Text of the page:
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Chapter 8 Part 1

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Transcript

  • 1. 1
    MemoryChapter 8
  • 2. 2
    Memory
    Studying Memory: Definition
    Atkinson and Shiffrin’s Information Processing Model (components).
    • Sensory Memory
    • 3. Working/Short-Term Memory
    • 4. Long-Term Memory
    • 5. Storing Memories in the Brain (Long term Potentiation).
    Encoding: Getting Information In
    • How We Encode (Iconic and Echoic Memory)
    • 6. What We Encode
  • 3
    Memory
    Flashbulb memories
    Implicit and Explicit Memories
    Retrieval: Getting Information Out (retrieval cues and mood congruency)
    Forgetting (Schacter’s 7 ways of forgetting)
    Encoding Failure, Storage Decay, Retrieval Failure (Interferences)
  • 7. 4
    Memory Construction
    • Misinformation and Imagination Effects
    • 8. Source Amnesia
    • 9. Discerning True and False Memories
    • 10. Children’s Eyewitness Recall
    • 11. Repressed or Constructed Memories of Abuse?
  • 5
    Memory
    Memory is the basis for knowing your friends, your neighbors, the English language, the national anthem, and yourself.
    If memory was nonexistent, everyone would be a stranger to you; every language foreign; every task new.
  • 12. 6
    The Phenomenon of Memory
    Memory is clearly very important but what is it.
    How do we define it?
  • 13. 7
    Studying Memory: Information Processing Models
    Monitor
    (Retrieval)
    Disk
    (Storage)
    Keyboard
    (Encoding)
    Sequential Process
  • 14. 8
    Information Processing
    The Atkinson-Schiffrin (1968) three-stage model of memory includes a) sensory memory,b) short-term memory, and c) long-term memory.
    Frank Wartenberg/ Picture Press/
    Corbis
    Bob Daemmrich/ The Image Works
    Bob Daemmrich/ The Image Works
  • 15. 9
    Modifications to the Three-Stage Model
    Some information skips the first two stages and enters long-term memory automatically.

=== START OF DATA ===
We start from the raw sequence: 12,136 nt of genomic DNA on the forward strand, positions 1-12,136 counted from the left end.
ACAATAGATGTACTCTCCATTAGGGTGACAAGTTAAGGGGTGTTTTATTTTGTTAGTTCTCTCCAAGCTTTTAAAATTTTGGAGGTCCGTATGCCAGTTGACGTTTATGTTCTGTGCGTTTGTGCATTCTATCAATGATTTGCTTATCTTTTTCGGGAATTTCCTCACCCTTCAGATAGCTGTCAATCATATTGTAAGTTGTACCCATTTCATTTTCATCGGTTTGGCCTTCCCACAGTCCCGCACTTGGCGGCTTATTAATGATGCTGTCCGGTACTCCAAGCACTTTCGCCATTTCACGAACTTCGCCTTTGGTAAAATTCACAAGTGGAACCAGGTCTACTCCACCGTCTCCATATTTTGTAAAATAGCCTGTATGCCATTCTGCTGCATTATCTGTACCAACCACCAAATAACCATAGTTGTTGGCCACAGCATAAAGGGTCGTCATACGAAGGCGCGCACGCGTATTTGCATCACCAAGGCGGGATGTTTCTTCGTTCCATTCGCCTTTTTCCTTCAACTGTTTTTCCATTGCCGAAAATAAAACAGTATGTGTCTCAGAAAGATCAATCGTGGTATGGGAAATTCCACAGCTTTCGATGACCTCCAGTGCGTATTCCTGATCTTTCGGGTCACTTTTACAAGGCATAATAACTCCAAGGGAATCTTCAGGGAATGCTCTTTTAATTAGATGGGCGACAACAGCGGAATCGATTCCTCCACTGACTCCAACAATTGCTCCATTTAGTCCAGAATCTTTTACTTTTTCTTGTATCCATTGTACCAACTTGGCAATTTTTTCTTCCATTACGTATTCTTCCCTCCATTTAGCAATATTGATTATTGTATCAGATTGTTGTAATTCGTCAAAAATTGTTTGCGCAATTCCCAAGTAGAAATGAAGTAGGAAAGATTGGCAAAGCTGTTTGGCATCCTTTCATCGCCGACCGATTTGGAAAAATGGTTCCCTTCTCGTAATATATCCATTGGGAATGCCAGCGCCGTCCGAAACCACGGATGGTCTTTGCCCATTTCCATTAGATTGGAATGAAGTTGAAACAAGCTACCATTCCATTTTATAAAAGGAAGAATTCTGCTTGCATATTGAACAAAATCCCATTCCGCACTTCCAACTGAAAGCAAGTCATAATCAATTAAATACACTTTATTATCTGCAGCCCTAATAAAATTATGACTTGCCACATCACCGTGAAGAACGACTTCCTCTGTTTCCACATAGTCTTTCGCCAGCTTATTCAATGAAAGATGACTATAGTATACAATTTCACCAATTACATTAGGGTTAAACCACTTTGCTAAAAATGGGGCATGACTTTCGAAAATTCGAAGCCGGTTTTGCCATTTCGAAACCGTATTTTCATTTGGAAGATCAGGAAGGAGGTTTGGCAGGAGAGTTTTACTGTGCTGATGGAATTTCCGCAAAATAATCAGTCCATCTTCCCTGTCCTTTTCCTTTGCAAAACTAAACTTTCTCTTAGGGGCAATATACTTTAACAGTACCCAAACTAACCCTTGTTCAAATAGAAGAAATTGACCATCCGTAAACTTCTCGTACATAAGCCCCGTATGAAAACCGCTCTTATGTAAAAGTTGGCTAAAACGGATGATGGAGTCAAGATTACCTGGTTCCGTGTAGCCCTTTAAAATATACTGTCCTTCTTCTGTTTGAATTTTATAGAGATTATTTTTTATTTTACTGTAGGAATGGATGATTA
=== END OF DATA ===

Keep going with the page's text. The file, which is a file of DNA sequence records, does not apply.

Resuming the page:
Since we cannot focus on all the sensory information received, we select information that is important to us and actively process it into our working memory.
  • 16. 10
    Encoding: Getting Information In
    How We Encode
    Some information (route to your school) is automatically processed.
    However, new or unusual information (friend’s new cell-phone number) requires attention and effort.
  • 17. 11
    Automatic Processing
    Space: While reading a textbook, you automatically encode the place of a picture on a page.
    Time: We unintentionally note the events that take place in a day.
    Frequency: You effortlessly keep track of things that happen to you.
  • 18. 12
    Effortful Processing
    Committing novel information to memory requires effort just like learning a concept from a textbook. Such processing leads to durable and accessible memories.
    Spencer Grant/ Photo Edit
    © Bananastock/ Alamy
  • 19. 13
    Effortful Processing and Rehearsal
    Effortful learning usually requires rehearsal or conscious repetition.
    Ebbinghaus studied rehearsal by using nonsense syllables: TUV YOF GEK XOZ
  • 20. 14
    Memory Effects
    Spacing Effect: We retain information better when we rehearse over time.
    Serial Position Effect: When your recall is better for first and last items on a list, but poor for middle items.
    • Recency and Primacy effects -